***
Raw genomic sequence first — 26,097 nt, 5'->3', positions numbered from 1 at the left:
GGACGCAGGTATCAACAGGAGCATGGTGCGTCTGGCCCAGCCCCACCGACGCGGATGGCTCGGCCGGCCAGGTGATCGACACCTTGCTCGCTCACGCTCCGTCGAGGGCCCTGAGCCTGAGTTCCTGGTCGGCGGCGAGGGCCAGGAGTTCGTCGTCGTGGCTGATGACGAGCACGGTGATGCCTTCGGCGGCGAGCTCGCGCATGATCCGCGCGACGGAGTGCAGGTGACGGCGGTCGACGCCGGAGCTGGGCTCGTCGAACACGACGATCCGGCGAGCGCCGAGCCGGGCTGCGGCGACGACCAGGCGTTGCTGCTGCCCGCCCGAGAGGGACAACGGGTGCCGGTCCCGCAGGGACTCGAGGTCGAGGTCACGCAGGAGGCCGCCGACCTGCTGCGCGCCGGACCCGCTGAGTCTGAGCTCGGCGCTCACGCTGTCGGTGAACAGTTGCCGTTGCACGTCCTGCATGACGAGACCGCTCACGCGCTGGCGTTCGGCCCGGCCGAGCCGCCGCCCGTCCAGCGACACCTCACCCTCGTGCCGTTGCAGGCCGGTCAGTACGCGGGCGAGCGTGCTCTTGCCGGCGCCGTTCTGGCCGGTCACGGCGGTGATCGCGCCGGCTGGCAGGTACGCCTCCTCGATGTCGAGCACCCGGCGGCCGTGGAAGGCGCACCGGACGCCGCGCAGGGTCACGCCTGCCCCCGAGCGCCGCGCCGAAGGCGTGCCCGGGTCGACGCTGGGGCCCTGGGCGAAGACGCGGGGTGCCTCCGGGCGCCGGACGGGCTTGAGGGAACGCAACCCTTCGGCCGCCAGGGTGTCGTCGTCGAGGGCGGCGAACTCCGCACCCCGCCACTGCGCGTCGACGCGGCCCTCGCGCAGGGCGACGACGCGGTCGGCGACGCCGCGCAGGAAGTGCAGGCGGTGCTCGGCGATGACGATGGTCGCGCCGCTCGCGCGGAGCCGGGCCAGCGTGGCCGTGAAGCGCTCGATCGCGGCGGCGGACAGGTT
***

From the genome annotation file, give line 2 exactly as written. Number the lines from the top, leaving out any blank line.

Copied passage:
GGACGCAGGTATCAACAGGAGCATGGTGCGTCTGGCCCAGCCCCACCGACGCGGATGGCTCGGCCGGCCAGGTGATCGACACCTTGCTCGCTCACGCTCCGTCGAGGGCCCTGAGCCTGAGTTCCTGGTCGGCGGCGAGGGCCAGGAGTTCGTCGTCGTGGCTGATGACGAGCACGGTGATGCCTTCGGCGGCGAGCTCGCGCATGATCCGCGCGACGGAGTGCAGGTGACGGCGGTCGACGCCGGAGCTGGGCTCGTCGAACACGACGATCCGGCGAGCGCCGAGCCGGGCTGCGGCGACGACCAGGCGTTGCTGCTGCCCGCCCGAGAGGGACAACGGGTGCCGGTCCCGCAGGGACTCGAGGTCGAGGTCACGCAGGAGGCCGCCGACCTGCTGCGCGCCGGACCCGCTGAGTCTGAGCTCGGCGCTCACGCTGTCGGTGAACAGTTGCCGTTGCACGTCCTGCATGACGAGACCGCTCACGCGCTGGCGTTCGGCCCGGCCGAGCCGCCGCCCGTCCAGCGACACCTCACCCTCGTGCCGTTGCAGGCCGGTCAGTACGCGGGCGAGCGTGCTCTTGCCGGCGCCGTTCTGGCCGGTCACGGCGGTGATCGCGCCGGCTGGCAGGTACGCCTCCTCGATGTCGAGCACCCGGCGGCCGTGGAAGGCGCACCGGACGCCGCGCAGGGTCACGCCTGCCCCCGAGCGCCGCGCCGAAGGCGTGCCCGGGTCGACGCTGGGGCCCTGGGCGAAGACGCGGGGTGCCTCCGGGCGCCGGACGGGCTTGAGGGAACGCAACCCTTCGGCCGCCAGGGTGTCGTCGTCGAGGGCGGCGAACTCCGCACCCCGCCACTGCGCGTCGACGCGGCCCTCGCGCAGGGCGACGACGCGGTCGGCGACGCCGCGCAGGAAGTGCAGGCGGTGCTCGGCGATGACGATGGTCGCGCCGCTCGCGCGGAGCCGGGCCAGCGTGGCCGTGAAGCGCTCGATCGCGGCGGCGGACAGGTT